I’d expect the ontological status of numbers to be non-contingent — after all, what in the world could they be contingent on? Abstract objects seem to be the kind of things that exist necessarily, if they exist at all.
I guess I was being dense that month 🙂 because I didn’t see what the objection was supposed to be. But now I do. If numbers are the kinds of things that are not necessary then they must depend on something to exist. But what could numbers depend on? Since there is no plausable candidate we should conclude that if numbers exist they would do so necessarily. Here is what I should have said.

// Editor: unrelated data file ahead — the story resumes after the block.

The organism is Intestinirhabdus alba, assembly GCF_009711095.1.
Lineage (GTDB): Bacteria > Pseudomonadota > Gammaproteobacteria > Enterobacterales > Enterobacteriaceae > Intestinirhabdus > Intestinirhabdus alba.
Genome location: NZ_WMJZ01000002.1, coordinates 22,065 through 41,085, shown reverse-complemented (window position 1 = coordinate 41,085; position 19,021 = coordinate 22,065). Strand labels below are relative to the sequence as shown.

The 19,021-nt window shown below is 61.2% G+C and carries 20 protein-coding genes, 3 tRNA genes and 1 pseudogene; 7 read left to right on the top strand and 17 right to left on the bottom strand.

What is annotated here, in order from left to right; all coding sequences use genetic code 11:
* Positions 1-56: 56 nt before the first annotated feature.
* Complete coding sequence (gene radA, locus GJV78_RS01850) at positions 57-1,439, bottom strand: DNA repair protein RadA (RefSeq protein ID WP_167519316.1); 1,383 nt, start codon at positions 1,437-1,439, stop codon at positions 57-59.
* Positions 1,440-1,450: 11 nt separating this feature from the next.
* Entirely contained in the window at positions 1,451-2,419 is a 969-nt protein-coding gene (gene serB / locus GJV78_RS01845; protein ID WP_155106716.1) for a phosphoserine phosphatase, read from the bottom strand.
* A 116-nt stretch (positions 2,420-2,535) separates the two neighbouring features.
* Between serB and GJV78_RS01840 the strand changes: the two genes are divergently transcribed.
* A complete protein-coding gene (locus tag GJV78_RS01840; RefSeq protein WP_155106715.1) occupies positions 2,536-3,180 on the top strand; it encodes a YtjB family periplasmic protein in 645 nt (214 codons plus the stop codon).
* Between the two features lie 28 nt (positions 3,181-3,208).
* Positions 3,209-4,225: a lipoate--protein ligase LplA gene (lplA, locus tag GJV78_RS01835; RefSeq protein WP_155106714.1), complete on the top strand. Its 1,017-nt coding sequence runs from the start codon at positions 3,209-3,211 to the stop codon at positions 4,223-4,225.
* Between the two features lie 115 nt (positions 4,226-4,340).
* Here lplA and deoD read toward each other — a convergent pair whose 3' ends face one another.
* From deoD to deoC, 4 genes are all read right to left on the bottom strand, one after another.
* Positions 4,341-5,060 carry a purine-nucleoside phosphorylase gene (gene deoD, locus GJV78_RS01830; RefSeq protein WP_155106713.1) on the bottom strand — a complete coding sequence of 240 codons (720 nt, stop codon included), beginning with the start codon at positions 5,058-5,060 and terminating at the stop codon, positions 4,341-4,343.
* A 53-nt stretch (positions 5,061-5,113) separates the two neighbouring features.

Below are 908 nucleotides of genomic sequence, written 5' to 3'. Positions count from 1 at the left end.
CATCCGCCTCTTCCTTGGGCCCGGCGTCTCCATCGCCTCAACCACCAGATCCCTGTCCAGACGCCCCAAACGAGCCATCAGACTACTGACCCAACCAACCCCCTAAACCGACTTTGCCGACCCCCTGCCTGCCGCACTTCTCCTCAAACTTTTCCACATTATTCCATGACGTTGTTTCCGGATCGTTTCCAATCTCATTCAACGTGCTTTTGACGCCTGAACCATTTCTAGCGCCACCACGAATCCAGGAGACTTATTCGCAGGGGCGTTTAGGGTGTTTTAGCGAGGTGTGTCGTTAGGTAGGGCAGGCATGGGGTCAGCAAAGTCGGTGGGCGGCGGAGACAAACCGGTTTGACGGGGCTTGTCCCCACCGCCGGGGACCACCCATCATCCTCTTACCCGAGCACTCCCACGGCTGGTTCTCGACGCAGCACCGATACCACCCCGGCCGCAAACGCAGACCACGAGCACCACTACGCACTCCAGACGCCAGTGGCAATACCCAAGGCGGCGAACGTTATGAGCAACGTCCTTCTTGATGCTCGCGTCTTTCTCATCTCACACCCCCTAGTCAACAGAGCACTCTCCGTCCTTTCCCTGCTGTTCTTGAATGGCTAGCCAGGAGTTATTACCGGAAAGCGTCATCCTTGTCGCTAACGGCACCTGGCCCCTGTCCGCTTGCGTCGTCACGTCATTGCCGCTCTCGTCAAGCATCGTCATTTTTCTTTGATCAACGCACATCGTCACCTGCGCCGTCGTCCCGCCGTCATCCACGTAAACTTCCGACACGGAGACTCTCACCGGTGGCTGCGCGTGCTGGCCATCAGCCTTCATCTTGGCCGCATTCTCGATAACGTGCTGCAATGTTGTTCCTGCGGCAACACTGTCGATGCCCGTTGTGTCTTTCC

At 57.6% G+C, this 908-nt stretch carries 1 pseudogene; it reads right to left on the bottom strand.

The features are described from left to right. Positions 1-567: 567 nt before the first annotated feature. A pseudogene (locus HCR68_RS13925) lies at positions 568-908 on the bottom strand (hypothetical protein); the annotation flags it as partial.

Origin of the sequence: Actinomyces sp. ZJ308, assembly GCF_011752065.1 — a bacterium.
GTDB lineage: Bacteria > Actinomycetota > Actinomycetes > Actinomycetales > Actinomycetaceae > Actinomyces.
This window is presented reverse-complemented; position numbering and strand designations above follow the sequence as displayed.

Whether a given possible world has non-physical elements is surely a contingent fact about that possible world. The worlds which do have non-physical elements will most likely have numbers and those that don’t won’t. If this were the case then the existence of numbers is contingent on which possible world best describes the actual world (or if one doesn’t like this way of characterizing the actual world as a possible world we can say it depends on what is actually the case). In some worlds, the existence of numbers may be contingent on whether they were created by some non-physical being. In short there are a couple of different ways in which the existence of numbers could turn out to be contingent.